Were saying hello to the world again.

Thats the simplest way to understand last months elections in Argentina, in which the party of reform-minded President Mauricio Macri made important legislative gains, picking up seats in both chambers of our Congress.

Argentina’s President Mauricio Macri (AP Photo/Natacha Pisarenko, File)

As a farmer in Argentina, Im pleased by this political victorybut Im even more encouraged by what it means for my countrys general direction.

For too long, weve faced inward rather than outward. Although Argentina grows a huge amount of food and depends on global trade for its prosperity, we have behaved as if none of this mattered. The previous government slapped huge export taxes on farm products and didnt consider the consequences. We stepped away from the world market.

This wasnt my decision, but rather the decision of former president Cristina Fernandez de Kirchner, the head of the Peronist Party. When she took office a decade ago, export taxes were already highand she worked to raise them even more.

The American President Ronald Reagan once made a wise observation: If you want less of something, tax it.

Kirchner and her allies had targeted one of the most successful sectors of Argentinas economy. Our farmers produce about ten times the amount of food we need to feed our population of nearly 45 million. On my farm of 3,500 acres, southwest of Buenos Aires, we grow soybeans, corn, sunflowers, sorghum, wheat, oats, and barleyand the vast majority of it turns into exports.

Argentina is a breadbasket for the world. The money we make from our overseas customers underwrites our domestic prosperity. Farmers account for something like 70 percent of our exports.

It makes no sense to cut this lifeline. And yet thats exactly what we had started to do. The result was both sad and predictable: reduced production, a stagnant economy, and widespread unhappiness.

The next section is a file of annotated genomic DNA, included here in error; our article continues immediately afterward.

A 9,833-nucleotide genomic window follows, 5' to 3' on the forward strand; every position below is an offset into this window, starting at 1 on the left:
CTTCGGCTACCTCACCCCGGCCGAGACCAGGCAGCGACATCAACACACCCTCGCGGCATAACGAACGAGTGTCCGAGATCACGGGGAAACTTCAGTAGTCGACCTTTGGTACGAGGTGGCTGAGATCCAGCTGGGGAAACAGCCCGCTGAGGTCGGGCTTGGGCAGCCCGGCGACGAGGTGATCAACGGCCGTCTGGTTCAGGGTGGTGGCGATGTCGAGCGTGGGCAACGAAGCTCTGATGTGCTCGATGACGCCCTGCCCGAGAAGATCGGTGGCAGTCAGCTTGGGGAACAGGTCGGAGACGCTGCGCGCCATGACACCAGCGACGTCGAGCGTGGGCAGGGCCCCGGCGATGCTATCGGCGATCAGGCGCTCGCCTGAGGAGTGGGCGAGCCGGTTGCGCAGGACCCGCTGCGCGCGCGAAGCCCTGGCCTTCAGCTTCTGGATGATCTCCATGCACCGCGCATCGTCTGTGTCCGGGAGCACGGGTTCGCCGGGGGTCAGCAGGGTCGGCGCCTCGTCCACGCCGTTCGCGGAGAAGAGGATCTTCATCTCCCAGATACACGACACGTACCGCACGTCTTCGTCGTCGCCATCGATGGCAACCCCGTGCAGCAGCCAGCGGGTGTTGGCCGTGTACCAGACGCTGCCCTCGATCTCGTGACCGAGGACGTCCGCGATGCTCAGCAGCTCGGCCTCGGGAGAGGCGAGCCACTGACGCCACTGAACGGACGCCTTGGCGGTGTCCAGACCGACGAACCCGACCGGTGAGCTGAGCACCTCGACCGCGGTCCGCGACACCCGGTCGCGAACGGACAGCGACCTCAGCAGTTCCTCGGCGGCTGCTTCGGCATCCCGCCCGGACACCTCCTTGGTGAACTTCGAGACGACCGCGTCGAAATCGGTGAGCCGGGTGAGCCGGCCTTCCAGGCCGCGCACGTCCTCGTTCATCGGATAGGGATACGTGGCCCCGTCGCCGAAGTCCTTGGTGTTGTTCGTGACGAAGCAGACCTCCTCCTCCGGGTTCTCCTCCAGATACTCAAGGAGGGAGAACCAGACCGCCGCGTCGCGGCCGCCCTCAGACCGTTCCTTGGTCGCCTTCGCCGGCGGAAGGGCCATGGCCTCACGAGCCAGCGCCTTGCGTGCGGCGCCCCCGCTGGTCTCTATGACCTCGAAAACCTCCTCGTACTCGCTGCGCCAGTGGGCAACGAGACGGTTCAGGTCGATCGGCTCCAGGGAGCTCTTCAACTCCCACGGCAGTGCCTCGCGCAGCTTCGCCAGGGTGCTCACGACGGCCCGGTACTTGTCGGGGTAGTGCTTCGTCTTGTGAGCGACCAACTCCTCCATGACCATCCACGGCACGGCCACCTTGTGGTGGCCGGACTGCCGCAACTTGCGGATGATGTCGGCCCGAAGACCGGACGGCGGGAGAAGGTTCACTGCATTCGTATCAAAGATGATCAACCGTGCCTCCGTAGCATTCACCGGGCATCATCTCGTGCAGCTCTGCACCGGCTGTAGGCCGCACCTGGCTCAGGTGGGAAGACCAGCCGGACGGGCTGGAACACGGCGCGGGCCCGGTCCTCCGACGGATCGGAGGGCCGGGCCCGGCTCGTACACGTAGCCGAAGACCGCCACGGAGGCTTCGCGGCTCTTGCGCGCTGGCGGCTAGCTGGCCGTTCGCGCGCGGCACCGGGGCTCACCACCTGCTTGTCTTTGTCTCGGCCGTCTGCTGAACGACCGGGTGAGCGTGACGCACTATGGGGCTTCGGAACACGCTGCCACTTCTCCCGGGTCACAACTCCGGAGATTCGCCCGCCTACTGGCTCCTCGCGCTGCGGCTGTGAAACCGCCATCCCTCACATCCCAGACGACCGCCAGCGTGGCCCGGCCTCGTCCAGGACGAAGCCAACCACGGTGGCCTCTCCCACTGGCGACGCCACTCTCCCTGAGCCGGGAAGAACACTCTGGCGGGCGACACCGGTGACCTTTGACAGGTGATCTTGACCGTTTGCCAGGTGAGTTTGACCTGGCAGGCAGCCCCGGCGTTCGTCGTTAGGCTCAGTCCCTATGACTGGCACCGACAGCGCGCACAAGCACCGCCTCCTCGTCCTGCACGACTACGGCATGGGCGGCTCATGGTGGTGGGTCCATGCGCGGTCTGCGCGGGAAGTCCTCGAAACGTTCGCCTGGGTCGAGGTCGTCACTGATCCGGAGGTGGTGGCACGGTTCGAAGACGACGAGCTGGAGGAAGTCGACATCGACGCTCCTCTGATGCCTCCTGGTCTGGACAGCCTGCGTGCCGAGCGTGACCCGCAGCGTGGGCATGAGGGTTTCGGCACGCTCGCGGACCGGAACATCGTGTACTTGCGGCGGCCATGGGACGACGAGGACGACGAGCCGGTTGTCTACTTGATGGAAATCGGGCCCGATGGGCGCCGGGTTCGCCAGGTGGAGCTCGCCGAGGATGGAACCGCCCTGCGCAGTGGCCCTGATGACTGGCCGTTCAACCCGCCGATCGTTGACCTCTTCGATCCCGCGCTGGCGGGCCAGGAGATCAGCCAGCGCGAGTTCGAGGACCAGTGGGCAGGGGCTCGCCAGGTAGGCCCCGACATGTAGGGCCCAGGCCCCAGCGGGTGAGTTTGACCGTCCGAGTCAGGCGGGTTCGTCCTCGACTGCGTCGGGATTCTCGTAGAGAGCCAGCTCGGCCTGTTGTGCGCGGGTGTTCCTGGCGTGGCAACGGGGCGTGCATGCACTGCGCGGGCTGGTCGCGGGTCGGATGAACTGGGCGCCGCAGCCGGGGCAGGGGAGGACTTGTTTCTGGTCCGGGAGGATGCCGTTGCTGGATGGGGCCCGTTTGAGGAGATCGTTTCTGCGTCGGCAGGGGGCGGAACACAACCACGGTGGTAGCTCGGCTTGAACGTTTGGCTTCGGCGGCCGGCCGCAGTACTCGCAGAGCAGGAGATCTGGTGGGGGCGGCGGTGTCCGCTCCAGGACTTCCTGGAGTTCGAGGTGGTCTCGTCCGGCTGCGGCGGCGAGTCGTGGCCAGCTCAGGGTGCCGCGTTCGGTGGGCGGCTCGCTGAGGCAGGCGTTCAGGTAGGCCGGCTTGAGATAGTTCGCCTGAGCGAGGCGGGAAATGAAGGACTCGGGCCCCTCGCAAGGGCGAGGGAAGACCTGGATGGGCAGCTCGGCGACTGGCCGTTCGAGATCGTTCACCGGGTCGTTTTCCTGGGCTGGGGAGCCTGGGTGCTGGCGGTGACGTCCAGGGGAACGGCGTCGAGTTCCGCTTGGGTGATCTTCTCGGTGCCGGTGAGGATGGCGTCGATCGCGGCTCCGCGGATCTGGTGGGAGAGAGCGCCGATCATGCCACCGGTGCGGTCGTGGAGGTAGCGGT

We have to take a longer view. As a fifth-generation farmer, I cant help but think this way. Im always focused on the next harvest, but Im also planning for my children and grandchildren.

This is why Im devoted to sustainable agriculture, from the no-till practices that prevent erosion to the advances in biotechnology that allow us to grow more food on less land. When we pass on our inheritance to our descendants, the soil must be even more fertile than it was for our ancestors.

Yet sustainability isnt just about the environment. Its also about economicsand the need to make sure that we can make a living as farmers who are also good stewards of the land.

Export taxes threaten this. They give us less of a good thing.

It might be said that we are victims of our own success. As Argentinas farmers have become more productive and efficient, we have fewer people growing foodand now many of my countrymen have a poor understanding of where their food comes from, even if many of them are involved in other areas of the food value chain.

This includes politicians. When they see farming is a mere abstraction, they can make the mistake of thinking that export taxes wont affect anyone but farmers.

Pedro Vigneau at the 2017 Global Farmer Roundtable

But thats wrong. Were all connected. In an economy that depends on exports, closing the door to the world market is a bad idea.

The election of President Macri two years ago began to change this. He pledged to cut export taxes. He has done so and also has introduced a plan to continue these reductions through 2020.

Combined with other much-needed reforms on labor and pensions, these steps have started to push our economy forward. Octobers mid-term elections served as a stamp of approval: The people support President Macris moves and want more.

We have much to do. Although Argentina continues to lower taxes, theyre still too high. Farmers also would benefit from improved infrastructure, so that we can move our food to ports more easily. Moreover, we need better access to financing. We must modernize our intellectual property laws, too.

Separately, we farmers must do a better job of communicating with the public, showing people what we do and how our prosperity is linked to theirs.

These challenges must be understood in the welcome context of our reengagement with the world. Since the elections, stock prices have gone up and the peso has strengthened.

Thats what happens when you say hello to the world: It says hello back.